P*ss-poor Windies hand Digicel Series to South Africa – Fans want to know, ‘When will they be fired?’
The West Indies team continues to play infuriating Jekyll & Hyde cricket. The regional side is beginning to perfect playing exceedingly well for half of the match, thereby infusing their fans with hope for an elusive victory. Then for the other half it is as if the team is on a mission to find every way to implode while batting.
After losing four matches on the trot to South Africa in Antigua (all while batting last) – and allowing a 2-0 lead in the Digicel One Day International Series – they continued to keep their record intact as they virtually surrendered to South Africa by 67 runs in the Third Digicel ODI at Windsor Park in Dominica.
Proteas captain, Graeme Smith, won the toss and stuck with his winning formula of batting first.
After playing brilliant cricket in the first half of the day and thereby bowling South Africa out for a modest 224, the West Indies batting performance lacked fight, resistance, purpose and spine. It was later described by their exasperated Head Coach, Ottis Gibson, as “ridiculous”.
They were all out for 157 in 38 overs, tellingly unable to even make it to the 40thover. It meant that the home team left 72 deliveries unused.
Worse, the Digicel Series has now been lost. South Africa have now won the first three ODI matches in addition to their two Digicel Twenty20 wins and – even if the Windies were to turn around their fortunes and chalk up wins in the next two ODIs – they will be no more than consolation wins. Which is more than likely to happen, eh?
The Proteas total was built around a responsible 70 by new first choice wicketkeeper, AB de Villiers, who faced 80 deliveries and hit two fours and a six. His was a worthy Man-of-the-Match performance. The entire African team managed only 13 fours and two sixes as the Windies bowlers delivered an almost unerring line for the most part.
Contributions of 34, 31 and 29 by in-form opener Hashim Amla, Jacques Kallis and Smith all aided in bolstering the total and pushing it over the 200 barrier. Little did they realize that even 200 would prove to be out of the reach of the floundering Windies.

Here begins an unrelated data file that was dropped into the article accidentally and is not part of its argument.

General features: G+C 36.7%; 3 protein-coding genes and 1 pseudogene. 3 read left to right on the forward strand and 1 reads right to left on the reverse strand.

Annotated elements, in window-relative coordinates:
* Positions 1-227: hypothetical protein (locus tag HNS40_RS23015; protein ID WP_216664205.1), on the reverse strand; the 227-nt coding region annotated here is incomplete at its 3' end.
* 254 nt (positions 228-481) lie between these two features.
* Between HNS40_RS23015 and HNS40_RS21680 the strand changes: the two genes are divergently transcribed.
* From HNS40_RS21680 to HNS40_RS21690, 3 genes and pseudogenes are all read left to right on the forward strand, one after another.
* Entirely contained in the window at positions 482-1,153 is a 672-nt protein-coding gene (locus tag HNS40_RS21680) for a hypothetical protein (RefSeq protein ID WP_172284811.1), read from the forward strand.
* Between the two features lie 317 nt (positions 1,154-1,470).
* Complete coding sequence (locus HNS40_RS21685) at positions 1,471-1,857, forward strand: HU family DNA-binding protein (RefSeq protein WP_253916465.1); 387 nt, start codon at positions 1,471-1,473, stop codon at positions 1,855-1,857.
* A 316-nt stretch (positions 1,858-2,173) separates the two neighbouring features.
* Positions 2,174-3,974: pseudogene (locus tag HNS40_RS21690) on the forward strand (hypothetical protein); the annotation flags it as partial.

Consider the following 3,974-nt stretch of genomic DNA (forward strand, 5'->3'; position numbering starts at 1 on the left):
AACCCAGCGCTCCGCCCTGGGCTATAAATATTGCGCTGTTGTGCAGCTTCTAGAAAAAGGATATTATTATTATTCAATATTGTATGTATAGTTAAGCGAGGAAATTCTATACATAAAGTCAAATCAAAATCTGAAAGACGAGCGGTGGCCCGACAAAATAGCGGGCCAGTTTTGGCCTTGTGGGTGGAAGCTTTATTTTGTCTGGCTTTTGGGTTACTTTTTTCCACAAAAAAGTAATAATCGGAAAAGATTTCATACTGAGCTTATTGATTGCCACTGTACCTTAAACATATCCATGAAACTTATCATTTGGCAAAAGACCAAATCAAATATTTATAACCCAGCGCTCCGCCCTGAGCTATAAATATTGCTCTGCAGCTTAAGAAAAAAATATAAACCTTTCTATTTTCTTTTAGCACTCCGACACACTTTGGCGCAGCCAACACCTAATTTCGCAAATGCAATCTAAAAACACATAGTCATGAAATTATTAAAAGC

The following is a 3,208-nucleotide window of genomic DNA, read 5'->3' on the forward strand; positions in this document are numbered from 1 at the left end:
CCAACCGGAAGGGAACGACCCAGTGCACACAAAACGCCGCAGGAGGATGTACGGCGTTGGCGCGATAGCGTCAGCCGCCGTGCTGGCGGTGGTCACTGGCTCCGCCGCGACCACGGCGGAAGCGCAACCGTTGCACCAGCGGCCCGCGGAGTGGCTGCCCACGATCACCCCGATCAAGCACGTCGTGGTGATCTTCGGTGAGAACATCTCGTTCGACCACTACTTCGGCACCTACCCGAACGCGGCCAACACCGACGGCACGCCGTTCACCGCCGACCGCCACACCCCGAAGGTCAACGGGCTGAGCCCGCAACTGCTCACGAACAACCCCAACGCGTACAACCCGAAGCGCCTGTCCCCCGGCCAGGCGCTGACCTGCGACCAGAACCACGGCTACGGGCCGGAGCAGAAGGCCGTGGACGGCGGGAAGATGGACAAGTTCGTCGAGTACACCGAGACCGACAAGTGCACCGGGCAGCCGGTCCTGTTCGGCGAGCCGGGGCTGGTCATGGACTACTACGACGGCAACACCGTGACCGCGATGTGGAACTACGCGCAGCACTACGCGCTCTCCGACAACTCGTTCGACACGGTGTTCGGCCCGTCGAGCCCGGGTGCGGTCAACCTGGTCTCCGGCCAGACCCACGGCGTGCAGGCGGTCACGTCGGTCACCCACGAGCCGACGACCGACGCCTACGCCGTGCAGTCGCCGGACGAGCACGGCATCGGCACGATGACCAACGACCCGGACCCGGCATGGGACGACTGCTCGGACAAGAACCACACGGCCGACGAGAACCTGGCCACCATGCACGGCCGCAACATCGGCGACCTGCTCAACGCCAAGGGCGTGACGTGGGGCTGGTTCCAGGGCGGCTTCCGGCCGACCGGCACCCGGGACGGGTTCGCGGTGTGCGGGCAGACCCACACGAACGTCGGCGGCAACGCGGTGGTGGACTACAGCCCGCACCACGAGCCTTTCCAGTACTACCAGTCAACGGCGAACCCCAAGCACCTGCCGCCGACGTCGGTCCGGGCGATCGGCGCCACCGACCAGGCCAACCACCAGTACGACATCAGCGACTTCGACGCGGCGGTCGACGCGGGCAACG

Under-rated medium pacer, Kieron Pollard, stepped to the fore and delivered three wickets for 27 runs in six overs. His Trinidadian counterpart, Dwayne Bravo, registered another 2 wickets for 40 and left arm spinner, Sulieman Benn, captured 2 as well, which cost him 43 runs.
The West Indies run chase started in circumspect fashion. Captain, Chris Gayle, spent 18 deliveries picking up 10 runs, he then viciously hooked his 19th delivery, delivered by fast medium bowler, Charl Langeveldt, for six into the stands. Knowing that Gayle typically plays in 5th gear and offers opportunities as a consequence, the bowler returned to the top of his mark and hustled back in. Revenge was immediate.
Gayle half sparred, half stabbed at a delivery which was angled across his left handed stance and the ball peeled off the edge of his bat and was intercepted by the secure hands of Kallis at first slip. It was the sixth over and the score was then 29 for 1.
Top scorer, Dale Richards (28), and Shivnarine Chanderpaul (24) moved it to 59 by the 12th over but then Richards too fell to a Kallis first slip catch. Richards hung his bat outside the off stump like a novice and Kallis flung his 34 year-old body to his right and came up with a catch even illustrious South African fielder, Jonty Rhodes, would have no hesitation in applauding.
Thereafter, it was a story of man-in-man-out as wickets fell every few overs and three went down in the 30th to leave the Windies tottering beyond repair at 118 for 8.
The scorecard will show Morne Morkel’s figures as 7-0-21-4. The tall pacer bowled well as the statistics suggest but he was aided by lacklustre West Indian batsmen not keen on sticking about for a contest.
Langeveldt added the scalps of Darren Sammy (10) and Kieron Pollard (10) to his bag as he finished with 3 for 30 from seven overs.
With the Digicel Series now won, the visitors can allow their more taxed players a break and give the youngsters on their bench an opportunity to showcase their skills. It is a luxury the West Indies wished they had. They have been engaged in rotating men on and off the bench in a desperate bid for a victory of any sort. All Gayle has managed to win this series is the toss, and even that he has begun to lose.